This method gives students - individually or in groups - insight into their own point of view. Partly due to the visual representation in a diamond shape, it then helps students to explain it to each other. Especially with more complex subjects, such as climate change, this method provides a lot of guidance to indicate what students find most valuable or important.
Because this method allows you to use different parts that the students can place within the diamond shape - such as: concepts, propositions or images - it offers many possibilities for differentiation. For example, numerous successful examples can be found on the internet in which this working method is used from primary education to university.
How do you deploy it?
This working method can be used in any subject when you want them to discuss a complex issue: an issue in which there may be many viewpoints and a truly unequivocal answer cannot be given.
Let the students fill in the ranking for themselves. You can do this by clicking in LessonUp or 'Teach'.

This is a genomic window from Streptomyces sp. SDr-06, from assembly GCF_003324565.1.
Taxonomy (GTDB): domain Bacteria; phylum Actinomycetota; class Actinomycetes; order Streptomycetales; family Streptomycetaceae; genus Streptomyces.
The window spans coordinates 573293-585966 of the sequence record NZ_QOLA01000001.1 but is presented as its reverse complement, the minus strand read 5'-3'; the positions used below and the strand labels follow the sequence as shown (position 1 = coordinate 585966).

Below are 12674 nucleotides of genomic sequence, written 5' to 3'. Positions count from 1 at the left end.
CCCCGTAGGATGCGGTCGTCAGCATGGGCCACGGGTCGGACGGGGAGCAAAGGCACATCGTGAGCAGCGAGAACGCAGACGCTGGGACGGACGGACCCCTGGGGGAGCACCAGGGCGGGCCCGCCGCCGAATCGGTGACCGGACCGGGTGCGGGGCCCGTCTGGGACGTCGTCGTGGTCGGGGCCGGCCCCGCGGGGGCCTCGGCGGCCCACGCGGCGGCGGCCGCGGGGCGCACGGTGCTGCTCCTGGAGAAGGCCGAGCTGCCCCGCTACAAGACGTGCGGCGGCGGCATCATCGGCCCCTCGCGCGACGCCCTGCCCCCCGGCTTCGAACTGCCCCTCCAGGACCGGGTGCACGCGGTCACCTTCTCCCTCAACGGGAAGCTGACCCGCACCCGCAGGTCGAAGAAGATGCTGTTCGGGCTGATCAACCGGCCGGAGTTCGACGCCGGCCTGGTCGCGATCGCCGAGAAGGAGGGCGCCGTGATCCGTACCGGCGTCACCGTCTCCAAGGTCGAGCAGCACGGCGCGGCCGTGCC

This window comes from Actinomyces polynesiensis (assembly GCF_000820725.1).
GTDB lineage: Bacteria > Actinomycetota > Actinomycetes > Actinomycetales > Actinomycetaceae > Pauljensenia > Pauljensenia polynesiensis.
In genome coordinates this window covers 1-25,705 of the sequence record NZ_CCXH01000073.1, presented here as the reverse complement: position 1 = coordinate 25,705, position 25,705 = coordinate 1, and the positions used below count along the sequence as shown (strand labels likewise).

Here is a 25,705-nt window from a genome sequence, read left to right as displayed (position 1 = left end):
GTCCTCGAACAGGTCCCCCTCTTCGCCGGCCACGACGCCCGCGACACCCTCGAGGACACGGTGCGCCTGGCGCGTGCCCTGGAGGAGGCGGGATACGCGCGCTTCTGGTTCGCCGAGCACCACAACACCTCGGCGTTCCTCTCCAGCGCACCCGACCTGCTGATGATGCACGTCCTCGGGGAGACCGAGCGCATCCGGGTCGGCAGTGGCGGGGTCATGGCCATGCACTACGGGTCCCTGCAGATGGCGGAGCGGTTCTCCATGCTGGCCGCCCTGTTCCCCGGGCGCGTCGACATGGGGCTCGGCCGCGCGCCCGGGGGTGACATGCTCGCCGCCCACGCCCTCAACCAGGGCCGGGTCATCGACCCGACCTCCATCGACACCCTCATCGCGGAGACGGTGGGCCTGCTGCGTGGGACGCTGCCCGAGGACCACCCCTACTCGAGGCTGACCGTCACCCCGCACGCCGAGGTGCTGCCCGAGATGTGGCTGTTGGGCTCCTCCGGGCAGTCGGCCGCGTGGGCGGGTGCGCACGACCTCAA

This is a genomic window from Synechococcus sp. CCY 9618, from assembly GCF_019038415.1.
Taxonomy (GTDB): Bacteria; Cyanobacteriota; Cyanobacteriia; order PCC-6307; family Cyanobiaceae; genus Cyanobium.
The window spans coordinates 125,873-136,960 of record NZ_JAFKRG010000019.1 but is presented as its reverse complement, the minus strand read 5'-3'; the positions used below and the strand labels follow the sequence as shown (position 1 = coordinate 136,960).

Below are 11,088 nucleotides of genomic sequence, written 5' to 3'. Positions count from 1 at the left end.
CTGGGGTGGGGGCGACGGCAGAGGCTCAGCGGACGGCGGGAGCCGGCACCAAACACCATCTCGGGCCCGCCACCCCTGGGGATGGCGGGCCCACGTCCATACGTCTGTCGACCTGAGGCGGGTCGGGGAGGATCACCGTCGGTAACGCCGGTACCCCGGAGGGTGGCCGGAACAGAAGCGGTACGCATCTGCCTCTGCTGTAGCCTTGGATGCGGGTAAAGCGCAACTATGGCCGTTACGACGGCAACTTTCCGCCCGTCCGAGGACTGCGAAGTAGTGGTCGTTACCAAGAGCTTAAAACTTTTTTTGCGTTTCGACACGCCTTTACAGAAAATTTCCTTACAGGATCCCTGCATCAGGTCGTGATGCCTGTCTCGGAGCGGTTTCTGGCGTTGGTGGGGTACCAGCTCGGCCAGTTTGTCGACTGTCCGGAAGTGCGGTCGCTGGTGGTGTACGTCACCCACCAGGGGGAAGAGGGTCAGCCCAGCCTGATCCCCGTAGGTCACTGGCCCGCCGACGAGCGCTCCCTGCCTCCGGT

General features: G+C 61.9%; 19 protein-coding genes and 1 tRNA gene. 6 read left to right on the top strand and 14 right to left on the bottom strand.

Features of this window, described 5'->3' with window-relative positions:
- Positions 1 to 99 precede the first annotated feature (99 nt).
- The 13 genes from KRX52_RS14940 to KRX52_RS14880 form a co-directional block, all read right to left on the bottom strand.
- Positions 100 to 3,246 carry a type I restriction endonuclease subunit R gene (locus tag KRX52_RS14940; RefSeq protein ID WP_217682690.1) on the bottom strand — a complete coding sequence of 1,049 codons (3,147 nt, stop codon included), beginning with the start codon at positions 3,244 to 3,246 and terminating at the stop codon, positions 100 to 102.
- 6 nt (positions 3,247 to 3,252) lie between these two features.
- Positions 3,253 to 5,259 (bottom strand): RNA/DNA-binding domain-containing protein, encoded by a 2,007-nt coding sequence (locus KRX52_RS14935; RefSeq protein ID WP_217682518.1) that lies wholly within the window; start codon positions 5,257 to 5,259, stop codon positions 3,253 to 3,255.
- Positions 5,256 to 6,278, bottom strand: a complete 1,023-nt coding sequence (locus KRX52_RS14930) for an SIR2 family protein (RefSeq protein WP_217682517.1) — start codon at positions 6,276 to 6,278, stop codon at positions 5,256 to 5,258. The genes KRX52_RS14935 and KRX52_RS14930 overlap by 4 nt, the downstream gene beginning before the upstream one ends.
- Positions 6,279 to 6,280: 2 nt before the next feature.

Briefly discuss any problems they encountered. It is not yet the intention that the students explain their choices. However, this discussion can help them sharpen their motivation, for when they later make a joint ranking during the group part.
Let the students in groups (maximum: 3 students) first explain their individual ranking to each other. Then have them make one joint ranking. The students can do this on a single 'group device', or all on their own device.
Discuss the working method, not only discussing the content, but also the process: was it difficult to arrive at a joint ranking? How did you (eventually) reach an agreement?
This method is suitable for both activating prior knowledge and processing the acquired knowledge (during class) it is also a great technique to use as a metacognitive tool for revision or organisation of subject strengths!